- By USET
Guest Opinion. January 16th is not only a day that asks us to pause and reflect on Dr. Martin Luther King, Jr’s. legacy, it also implores our nation to recognize and recommit to the basic foundation that the United States has held fast to for the last 247 years- that one person has the inherent right to add value to society through whatever means they find in themselves. Dr. King’s legacy reverberates throughout the nation and drives us all to reflect and address our moral consciousness, beyond what physically or spiritually is seen to the outside. This requires us to take that deep look into our own systems, whether ingrained or in-development and truly evaluate the content of our character and how that drives our actions and interactions towards and between one another.
We are all tasked to pause and look at one another in a lens we may be unfamiliar with to understand what was needed while Dr. King was alive is also what is still needed across our nation today. We must be willing to recommit ourselves to the recognition of injustices and that subsequent dialogue and advocacy surrounding these issues is still necessary. Often, we may think that the development of humanity ends in a flatline, when the reality is that the evolution of humanity is relative to continuous motion and continuous progress. To continue to embrace the lifework of Dr. King, is to open ourselves up to uncomfortable situations and conversations that occur on the journey towards greater equality. To explore this is to explore a greater meaning to humanity itself and a more inclusive, equitable world for generations to come.
It is undeniable that Dr. King lived during a time of unprecedented turmoil. We often characterize the Civil Rights Movement as when only one segment of the population was severely affected-while reports and testimony from this time capture that the entire nation faced a reckoning that, at the time, seemed unresolvable. What we can draw from Dr. King’s lifelong work is that conversation, retrospect, and the aspiration of mutual respect amongst one another, can cross borders and intersect generations, race, identity, and backgrounds. Therefore, as a nation, we recognize a man who dedicated his life to opening the dialogue surrounding issues like racism, prejudice, and the effects of inequality on every person’s life. Dr. King and many others laid the foundation for the work of future social change makers, that build off these advocacy efforts.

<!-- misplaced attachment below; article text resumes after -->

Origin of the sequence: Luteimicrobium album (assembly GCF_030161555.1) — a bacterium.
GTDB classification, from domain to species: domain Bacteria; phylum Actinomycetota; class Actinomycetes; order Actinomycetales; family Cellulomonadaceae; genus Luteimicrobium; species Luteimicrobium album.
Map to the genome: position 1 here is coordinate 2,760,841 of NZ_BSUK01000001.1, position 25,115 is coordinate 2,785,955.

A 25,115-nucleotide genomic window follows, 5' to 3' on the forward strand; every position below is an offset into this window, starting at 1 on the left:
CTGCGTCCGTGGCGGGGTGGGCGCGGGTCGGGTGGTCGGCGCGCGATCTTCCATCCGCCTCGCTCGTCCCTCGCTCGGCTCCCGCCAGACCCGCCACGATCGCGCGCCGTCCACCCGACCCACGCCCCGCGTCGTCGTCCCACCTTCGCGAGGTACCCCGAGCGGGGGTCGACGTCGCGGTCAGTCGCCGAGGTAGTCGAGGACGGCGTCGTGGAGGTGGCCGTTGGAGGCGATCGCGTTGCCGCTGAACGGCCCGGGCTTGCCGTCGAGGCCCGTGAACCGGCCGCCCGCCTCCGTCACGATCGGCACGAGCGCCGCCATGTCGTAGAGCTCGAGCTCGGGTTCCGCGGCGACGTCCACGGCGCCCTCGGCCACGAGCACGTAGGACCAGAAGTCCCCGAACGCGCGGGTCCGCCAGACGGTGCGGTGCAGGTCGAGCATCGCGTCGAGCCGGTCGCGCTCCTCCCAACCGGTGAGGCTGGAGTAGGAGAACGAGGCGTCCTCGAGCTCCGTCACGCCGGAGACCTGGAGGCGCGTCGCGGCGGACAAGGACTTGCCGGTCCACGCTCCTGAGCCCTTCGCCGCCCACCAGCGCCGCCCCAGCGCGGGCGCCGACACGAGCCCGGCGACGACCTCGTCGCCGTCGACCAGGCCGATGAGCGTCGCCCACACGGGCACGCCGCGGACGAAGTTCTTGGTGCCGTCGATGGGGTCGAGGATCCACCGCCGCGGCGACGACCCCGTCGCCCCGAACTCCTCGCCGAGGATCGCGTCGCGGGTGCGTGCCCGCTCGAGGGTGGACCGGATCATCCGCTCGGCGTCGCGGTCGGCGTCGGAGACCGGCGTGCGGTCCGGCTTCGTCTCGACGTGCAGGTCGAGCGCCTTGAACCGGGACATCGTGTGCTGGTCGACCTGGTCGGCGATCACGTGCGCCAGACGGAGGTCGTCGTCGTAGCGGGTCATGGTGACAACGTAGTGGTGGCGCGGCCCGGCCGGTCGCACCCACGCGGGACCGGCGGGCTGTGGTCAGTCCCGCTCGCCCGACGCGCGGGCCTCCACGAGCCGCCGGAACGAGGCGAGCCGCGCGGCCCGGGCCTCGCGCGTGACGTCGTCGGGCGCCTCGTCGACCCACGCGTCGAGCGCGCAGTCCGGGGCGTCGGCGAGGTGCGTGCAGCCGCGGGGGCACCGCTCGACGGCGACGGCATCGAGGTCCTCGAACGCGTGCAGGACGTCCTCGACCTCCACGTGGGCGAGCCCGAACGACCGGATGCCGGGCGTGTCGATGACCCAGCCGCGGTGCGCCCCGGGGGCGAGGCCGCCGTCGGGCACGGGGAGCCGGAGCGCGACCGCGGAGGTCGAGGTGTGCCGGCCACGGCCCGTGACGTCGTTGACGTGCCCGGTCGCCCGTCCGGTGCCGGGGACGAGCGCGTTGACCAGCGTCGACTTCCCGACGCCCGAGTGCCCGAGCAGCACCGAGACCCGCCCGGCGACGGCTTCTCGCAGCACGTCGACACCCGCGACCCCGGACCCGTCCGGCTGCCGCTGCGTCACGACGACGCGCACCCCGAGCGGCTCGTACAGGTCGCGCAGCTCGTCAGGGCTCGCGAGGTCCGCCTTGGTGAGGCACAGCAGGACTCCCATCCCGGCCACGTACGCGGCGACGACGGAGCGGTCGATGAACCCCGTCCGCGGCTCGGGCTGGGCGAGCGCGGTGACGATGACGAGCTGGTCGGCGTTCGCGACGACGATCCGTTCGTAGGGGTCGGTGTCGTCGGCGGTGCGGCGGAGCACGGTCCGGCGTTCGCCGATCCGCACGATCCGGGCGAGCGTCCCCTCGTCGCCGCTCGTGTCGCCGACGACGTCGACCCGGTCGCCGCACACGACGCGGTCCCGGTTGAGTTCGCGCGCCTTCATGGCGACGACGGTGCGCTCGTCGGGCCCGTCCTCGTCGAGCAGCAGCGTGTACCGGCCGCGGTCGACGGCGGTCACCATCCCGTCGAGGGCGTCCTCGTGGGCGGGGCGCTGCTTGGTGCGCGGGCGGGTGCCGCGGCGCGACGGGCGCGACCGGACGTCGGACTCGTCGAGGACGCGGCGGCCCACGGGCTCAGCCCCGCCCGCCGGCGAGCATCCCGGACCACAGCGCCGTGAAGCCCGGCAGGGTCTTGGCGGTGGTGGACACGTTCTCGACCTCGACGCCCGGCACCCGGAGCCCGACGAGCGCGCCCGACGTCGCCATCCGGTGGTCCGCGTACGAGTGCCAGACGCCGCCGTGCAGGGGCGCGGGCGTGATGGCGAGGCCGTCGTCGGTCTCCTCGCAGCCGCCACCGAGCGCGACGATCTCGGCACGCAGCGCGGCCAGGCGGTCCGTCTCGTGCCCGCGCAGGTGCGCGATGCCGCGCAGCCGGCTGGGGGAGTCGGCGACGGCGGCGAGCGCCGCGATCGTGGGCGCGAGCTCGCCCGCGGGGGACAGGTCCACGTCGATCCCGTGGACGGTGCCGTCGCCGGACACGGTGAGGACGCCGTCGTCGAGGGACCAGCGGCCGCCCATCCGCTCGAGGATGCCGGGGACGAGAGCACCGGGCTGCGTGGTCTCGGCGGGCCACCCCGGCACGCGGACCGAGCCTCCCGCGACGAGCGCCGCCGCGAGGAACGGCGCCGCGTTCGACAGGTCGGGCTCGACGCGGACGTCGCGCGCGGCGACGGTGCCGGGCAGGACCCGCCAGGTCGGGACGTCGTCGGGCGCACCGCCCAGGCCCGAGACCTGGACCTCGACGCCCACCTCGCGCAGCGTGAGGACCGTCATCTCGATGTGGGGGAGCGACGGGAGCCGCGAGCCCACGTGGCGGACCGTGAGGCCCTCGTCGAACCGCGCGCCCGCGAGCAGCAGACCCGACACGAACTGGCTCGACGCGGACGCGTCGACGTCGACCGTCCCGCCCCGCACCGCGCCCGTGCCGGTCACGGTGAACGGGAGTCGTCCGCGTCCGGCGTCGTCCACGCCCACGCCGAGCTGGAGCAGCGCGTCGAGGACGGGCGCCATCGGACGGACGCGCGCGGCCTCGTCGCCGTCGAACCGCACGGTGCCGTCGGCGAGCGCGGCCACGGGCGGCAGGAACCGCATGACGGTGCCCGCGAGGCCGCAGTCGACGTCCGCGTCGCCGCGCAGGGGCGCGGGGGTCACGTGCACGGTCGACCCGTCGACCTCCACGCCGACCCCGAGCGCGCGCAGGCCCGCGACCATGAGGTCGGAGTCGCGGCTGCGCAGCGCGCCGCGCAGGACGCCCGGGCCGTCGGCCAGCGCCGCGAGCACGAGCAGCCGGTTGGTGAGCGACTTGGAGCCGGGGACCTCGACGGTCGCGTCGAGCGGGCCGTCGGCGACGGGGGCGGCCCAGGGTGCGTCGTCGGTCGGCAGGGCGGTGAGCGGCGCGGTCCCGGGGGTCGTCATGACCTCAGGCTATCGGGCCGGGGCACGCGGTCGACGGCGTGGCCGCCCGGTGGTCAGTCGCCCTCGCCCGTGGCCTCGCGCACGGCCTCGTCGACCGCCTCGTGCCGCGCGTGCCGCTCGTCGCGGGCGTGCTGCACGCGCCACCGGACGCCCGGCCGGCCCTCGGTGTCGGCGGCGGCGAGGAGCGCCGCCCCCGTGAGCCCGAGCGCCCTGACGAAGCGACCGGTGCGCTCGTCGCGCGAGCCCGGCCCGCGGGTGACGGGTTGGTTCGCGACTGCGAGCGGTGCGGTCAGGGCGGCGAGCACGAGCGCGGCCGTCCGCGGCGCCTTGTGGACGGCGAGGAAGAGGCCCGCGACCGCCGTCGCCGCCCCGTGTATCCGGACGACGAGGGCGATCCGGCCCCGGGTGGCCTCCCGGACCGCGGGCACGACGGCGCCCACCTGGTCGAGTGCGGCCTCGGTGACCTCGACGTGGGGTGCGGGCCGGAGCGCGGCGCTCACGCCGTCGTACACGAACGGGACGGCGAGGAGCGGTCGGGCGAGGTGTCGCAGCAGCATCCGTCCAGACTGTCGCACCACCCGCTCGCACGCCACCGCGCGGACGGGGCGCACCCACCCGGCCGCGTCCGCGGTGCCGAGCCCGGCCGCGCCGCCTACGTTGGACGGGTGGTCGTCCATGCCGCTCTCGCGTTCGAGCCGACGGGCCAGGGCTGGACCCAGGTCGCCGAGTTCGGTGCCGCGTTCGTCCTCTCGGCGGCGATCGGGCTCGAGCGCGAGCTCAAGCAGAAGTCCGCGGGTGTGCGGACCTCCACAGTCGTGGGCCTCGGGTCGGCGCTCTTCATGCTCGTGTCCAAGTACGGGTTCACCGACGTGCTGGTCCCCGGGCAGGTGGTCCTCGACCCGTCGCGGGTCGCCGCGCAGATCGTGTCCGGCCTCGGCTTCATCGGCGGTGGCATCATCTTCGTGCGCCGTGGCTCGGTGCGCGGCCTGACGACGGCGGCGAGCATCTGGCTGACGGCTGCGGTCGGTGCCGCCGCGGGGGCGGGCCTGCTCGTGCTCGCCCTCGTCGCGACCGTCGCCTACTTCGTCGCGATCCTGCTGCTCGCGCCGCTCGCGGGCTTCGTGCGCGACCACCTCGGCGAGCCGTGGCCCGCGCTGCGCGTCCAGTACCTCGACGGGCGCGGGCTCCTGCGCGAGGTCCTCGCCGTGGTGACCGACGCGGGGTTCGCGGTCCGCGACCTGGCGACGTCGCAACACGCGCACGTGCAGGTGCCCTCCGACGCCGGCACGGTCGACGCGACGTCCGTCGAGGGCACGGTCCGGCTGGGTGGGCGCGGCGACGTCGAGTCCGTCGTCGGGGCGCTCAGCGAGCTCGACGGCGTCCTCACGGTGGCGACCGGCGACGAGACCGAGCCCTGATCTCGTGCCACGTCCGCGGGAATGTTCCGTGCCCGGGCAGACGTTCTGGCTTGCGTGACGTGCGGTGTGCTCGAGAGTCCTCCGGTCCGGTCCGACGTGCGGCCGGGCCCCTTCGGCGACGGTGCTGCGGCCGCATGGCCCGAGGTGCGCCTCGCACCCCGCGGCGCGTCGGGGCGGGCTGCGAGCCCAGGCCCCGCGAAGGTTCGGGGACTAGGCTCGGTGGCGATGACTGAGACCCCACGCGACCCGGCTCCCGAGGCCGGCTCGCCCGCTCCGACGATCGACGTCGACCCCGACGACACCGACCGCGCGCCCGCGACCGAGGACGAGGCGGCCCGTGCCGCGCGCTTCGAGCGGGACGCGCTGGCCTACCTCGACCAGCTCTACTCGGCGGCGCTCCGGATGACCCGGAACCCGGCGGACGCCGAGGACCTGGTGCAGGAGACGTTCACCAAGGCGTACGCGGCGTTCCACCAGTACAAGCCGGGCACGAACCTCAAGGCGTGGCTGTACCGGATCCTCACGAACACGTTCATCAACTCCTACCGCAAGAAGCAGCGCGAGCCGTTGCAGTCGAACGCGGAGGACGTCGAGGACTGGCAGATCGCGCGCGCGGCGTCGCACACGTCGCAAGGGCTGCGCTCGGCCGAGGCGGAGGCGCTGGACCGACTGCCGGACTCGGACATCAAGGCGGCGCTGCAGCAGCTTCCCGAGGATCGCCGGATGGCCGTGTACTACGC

What we have discovered is the ability to reinforce that a world in which prejudice is not the center-point to humanity’s motives is attainable and we should let our focus be on respect, accountability, and positive-change. It is not that Dr. King thought the nation would change overnight, but that it was time to recognize that change was needed. That a nation, which he writes was “born in genocide by embracing the doctrine that the original American, the Indian, was an inferior race” and whose national development is rooted in prejudice, still has the ability to course correct and dismantle the ingrained prejudicial and paternalistic systems currently at work This will ultimately result in the creation of a world that future generations will inherit where limitations would not come from their environment, instead focusing on creating an environment that reinforces the inherent value we all hold.
Dr. King states that “Injustice anywhere is a threat to justice everywhere”-These solemn words should guide our actions and efforts for the years to come.
Established in 1969, the United South and Eastern Tribes, Inc. (USET) is a non-profit, inter-Tribal organization serving 33 federally recognized Tribal Nations from the Northeastern Woodlands to the Everglades and across the Gulf of Mexico.
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